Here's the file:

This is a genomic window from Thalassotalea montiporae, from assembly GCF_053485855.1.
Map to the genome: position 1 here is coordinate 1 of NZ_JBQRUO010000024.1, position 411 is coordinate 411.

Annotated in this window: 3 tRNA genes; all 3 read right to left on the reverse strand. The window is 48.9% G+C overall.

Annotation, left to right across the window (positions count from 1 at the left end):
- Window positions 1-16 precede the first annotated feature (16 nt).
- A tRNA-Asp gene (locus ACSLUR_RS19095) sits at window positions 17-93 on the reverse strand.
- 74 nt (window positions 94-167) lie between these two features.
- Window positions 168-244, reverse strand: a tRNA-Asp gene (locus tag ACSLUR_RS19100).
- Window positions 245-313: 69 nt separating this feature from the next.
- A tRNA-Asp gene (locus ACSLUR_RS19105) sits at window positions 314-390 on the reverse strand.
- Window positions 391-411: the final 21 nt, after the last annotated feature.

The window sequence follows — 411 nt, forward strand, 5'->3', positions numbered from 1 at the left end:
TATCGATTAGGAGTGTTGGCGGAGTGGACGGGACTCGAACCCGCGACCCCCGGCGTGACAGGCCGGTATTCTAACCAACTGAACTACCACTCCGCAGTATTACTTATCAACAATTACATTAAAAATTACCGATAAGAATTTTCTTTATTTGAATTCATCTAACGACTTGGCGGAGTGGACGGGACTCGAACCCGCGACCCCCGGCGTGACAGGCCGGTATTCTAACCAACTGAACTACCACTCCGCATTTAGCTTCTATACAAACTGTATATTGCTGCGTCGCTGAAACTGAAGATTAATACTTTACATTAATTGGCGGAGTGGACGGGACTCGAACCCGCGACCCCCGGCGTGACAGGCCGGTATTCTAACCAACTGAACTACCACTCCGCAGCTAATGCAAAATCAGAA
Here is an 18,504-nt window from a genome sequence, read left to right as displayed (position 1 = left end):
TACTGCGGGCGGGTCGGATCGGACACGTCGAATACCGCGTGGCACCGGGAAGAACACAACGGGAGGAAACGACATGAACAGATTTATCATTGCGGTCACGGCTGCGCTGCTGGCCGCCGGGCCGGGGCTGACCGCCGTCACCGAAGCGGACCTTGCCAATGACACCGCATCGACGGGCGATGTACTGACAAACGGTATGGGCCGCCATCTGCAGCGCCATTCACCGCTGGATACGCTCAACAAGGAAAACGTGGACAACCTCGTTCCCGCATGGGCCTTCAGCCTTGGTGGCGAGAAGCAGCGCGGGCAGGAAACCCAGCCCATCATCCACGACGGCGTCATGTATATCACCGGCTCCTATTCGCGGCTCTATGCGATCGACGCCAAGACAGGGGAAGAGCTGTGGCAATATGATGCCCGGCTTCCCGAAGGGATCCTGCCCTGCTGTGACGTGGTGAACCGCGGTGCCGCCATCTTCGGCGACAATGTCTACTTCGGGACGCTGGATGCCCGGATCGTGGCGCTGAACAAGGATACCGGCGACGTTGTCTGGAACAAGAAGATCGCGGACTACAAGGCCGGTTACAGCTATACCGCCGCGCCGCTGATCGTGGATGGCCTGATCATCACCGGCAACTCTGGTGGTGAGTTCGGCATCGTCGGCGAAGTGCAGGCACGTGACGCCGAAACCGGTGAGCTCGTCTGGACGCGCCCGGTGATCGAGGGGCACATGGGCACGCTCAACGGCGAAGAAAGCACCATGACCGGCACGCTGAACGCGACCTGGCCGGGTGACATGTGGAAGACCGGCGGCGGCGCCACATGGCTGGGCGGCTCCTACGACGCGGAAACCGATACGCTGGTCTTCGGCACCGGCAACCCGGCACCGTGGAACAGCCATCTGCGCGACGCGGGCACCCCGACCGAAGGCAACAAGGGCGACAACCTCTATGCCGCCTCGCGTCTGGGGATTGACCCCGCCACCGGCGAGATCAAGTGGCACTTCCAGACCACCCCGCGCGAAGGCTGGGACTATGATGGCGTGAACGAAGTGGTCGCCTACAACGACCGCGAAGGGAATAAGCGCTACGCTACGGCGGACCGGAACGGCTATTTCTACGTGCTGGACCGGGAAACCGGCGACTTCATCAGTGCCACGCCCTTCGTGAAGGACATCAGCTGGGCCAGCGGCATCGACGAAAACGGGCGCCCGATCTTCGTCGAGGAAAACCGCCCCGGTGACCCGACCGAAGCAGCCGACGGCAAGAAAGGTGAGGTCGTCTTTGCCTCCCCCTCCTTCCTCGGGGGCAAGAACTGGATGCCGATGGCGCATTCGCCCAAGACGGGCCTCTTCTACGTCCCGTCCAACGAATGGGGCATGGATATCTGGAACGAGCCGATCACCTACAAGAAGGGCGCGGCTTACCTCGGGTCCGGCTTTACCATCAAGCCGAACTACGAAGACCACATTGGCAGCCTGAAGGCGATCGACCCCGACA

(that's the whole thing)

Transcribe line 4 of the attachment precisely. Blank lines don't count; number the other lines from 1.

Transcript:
Annotation, left to right across the window (positions count from 1 at the left end):